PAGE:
North Korea is already subject to four rounds of UN sanctions imposed since the country's first nuclear test in 2006.

Under those resolutions, it is banned from importing or exporting nuclear or missile items and technology as well as luxury goods. The new draft would expand the list of banned items -- adding luxury items such as expensive watches, snowmobiles, recreational water vehicles and lead crystal.

It would also add 16 individuals, 12 "entities" including the National Aerospace Development Agency which was responsible for February's rocket launch, and 31 ships owned by the North Korean shipping firm Ocean Maritime Management Company to the sanctions blacklist. That requires the freezing of assets and, in the case of individuals, a travel ban as well.

The draft resolution would ban Pyongyang from chartering vessels or aircraft, and call on countries to "de-register" any vessel owned, operated or crewed by the North.

As with previous resolutions, the test will be whether UN member states enforce the sanctions. A UN panel of experts monitoring the sanctions has repeatedly pointed out that enforcement in a significant number of cases has been weak.

North Korea has ignored many demands, and tried to circumvent others.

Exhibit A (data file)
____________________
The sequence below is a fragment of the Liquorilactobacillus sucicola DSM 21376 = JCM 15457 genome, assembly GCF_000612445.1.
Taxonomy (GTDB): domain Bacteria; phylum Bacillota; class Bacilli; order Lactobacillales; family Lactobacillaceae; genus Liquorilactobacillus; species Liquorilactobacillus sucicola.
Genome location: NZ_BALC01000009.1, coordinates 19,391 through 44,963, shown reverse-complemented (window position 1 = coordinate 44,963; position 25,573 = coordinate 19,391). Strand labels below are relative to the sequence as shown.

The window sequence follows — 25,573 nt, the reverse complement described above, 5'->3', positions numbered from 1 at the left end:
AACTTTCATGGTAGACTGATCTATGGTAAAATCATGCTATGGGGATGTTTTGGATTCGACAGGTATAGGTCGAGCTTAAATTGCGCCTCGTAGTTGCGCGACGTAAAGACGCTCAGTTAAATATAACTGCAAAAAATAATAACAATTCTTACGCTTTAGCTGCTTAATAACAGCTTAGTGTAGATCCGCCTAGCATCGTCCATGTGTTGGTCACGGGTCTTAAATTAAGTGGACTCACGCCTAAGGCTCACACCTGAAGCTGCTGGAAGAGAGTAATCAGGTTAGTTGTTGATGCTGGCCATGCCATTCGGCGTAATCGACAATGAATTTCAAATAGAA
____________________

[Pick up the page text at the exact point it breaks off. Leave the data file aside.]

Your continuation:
It started off the new year with what it claims was its first hydrogen bomb test on Jan. 6 and followed up with the launch of a satellite on a rocket on Feb. 7. It was condemned by much of the world as a test of banned missile technology.

The draft resolution calls for a resumption of six-party talks leading to the goal of "the verifiable denuclearization of the Korean peninsula in a peaceful manner." North Korea withdrew from the talks in 2008.

Associated Press writers Kevin Freking in Washington and Cara Anna in New York contributed to this report



Advertisements

Latest Canada & World News

  • Indonesian president vows to rebuild after deadly quake

    World News CTV News
    TRINGGADING, Indonesia - Indonesia's president travelled to areas devastated by a magnitude 6.5 earthquake and vowed that torn-apart communities would be rebuilt. Stopping Friday morning at a collapsed mosque in Tringgading not far from the quake's epicenter, Joko "Jokowi" Widodo gave money to people who had lost family members. Source
  • Lethal mistake leads to harrowing ambush in Mosul

    World News CTV News
    IRBIL, Iraq -- As Iraqi forces advanced toward the al-Salam hospital in Mosul earlier this week, encountering only light resistance from Islamic State fighters, commanders decided to seize the facility instead of sweeping the neighbourhoods along the road leading to it. Source
  • Bolivian official breaks silence about air crash in Colombia

    World News CTV News